Bulbophyllum minutissimum facts for kids
Quick facts for kidsRed bead orchid
Bulbophyllum minutissimum, commonly known as the red bead orchid or grain-of-wheat orchid, is a species of epiphytic or lithophytic orchid with small, flattened, reddish or green pseudobulbs, scale-like leaves and small whitish to reddish flowers with broad dar red stripes. It grows on trees and rocks, mostly in swamps and near streams in eastern Australia.
Bulbophyllum minutissimum is an epiphytic or lithophytic herb with crowded, reddish or green, flattened spherical pseudobulbs that are 2–3 mm (0.08–0.1 in) in diameter. The pseudobulbs contain stomata on their inner surface, which minimizes surface area and the loss of water by transpiration. Each pseudobulb has a single linear to lance-shaped, papery, scale-like leaf about 1 mm (0.04 in) long. A single flower about 2.5 mm (0.1 in) long and 3.5 mm (0.1 in) wide is borne on a thread-like flowering stem about 3 mm (0.1 in) long. The flowers are whitish to reddish with broad dark red stripes and have a pimply or hairy ovary. The sepals are 2–3 mm (0.08–0.1 in) long and 2 mm (0.08 in) wide, the petals about 1.5 mm (0.06 in) long and 0.5 mm (0.02 in) wide. The labellum is red, about 2 mm (0.08 in) long and 1 mm (0.04 in) wide, curved and fleshy. Flowering occurs from October to November.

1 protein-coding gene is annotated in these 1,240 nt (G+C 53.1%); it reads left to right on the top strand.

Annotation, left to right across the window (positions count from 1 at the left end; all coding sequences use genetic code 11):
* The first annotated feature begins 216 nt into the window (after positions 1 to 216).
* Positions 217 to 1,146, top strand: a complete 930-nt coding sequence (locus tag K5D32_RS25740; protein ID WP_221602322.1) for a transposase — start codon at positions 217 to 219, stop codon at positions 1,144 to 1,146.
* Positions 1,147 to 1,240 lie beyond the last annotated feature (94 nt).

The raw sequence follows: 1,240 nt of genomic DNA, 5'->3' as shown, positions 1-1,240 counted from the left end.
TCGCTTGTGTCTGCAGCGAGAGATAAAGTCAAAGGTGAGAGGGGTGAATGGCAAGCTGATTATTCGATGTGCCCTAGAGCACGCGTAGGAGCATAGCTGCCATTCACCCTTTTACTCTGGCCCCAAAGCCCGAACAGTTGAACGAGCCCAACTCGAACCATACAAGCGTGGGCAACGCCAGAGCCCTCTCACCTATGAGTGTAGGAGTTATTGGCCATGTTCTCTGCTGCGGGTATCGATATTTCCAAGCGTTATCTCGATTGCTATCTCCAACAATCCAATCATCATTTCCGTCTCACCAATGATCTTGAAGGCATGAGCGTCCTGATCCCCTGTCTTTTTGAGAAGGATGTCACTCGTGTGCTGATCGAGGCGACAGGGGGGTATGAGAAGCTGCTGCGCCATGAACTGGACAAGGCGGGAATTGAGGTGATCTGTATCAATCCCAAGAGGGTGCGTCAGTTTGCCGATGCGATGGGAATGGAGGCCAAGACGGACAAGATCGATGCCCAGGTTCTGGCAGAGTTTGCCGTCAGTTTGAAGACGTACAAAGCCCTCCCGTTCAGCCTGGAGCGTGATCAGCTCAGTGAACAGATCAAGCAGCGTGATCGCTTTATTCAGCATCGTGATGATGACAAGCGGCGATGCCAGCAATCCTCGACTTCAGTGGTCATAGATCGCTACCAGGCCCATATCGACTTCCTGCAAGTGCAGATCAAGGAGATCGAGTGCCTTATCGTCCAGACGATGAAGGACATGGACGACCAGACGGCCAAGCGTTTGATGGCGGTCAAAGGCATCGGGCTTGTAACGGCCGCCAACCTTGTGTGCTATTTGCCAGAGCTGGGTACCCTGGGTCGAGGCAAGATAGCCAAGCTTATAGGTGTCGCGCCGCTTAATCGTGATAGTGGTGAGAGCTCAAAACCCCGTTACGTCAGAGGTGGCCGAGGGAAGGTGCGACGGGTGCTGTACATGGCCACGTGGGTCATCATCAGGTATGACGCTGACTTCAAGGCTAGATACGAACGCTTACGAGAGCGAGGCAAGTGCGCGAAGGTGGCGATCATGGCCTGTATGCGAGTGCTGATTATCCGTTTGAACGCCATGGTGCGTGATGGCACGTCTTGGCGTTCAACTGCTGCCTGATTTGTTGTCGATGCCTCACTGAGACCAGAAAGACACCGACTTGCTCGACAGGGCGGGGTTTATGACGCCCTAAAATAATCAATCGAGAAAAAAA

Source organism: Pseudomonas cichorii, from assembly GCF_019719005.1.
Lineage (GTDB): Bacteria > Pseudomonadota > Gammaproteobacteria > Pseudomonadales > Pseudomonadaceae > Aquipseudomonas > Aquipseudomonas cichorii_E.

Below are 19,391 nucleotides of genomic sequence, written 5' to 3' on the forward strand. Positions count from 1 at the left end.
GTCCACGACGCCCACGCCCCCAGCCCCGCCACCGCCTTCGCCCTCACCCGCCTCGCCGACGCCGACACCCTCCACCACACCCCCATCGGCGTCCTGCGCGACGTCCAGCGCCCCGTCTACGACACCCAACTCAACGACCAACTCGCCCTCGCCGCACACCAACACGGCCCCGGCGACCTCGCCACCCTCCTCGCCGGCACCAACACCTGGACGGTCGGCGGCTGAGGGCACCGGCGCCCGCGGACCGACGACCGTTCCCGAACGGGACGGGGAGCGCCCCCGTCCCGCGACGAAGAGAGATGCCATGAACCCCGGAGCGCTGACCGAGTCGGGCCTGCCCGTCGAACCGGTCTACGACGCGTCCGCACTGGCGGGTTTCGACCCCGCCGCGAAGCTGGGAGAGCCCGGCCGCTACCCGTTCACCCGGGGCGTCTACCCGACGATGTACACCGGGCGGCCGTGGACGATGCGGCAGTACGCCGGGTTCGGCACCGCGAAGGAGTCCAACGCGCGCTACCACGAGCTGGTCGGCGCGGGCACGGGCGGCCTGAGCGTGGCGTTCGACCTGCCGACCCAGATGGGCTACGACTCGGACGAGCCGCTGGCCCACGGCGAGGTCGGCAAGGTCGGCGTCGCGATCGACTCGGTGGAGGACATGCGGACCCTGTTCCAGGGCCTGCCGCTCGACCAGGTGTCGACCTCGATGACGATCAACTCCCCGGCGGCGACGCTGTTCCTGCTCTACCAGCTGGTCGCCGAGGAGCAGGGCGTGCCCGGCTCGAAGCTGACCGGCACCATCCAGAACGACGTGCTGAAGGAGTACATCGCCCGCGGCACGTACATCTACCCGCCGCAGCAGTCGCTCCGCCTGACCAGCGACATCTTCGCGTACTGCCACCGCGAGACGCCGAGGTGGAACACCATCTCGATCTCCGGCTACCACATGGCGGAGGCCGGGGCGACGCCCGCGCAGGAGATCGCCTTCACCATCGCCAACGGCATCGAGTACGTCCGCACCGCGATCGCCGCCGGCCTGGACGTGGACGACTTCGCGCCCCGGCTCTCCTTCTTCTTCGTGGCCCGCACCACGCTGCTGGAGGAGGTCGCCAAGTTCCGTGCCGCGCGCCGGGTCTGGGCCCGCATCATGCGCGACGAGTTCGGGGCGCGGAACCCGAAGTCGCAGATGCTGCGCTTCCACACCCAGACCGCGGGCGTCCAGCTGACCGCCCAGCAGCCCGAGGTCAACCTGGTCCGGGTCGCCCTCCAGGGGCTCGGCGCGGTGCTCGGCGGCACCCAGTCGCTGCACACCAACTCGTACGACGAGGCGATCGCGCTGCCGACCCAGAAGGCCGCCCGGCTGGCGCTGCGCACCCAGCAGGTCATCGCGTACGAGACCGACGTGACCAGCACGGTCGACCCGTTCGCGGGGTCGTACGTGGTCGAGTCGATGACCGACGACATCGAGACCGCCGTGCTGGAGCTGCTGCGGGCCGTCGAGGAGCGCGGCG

Taxonomy and naming
The red bead orchid was first formally described in 1865 by Ferdinand von Mueller who gave it the name Dendrobium minutissimum and published the description in Fragmenta phytographiae Australiae, but in 1878 he changed the name to Bulbophyllum minutissimum. The specific epithet (minutissimum) is the superlative form of the Latin word minutus meaning "little" or "small", hence "smallest".
Distribution and habitat
Bulbophyllum minutissimum Facts for Kids. Kiddle Encyclopedia.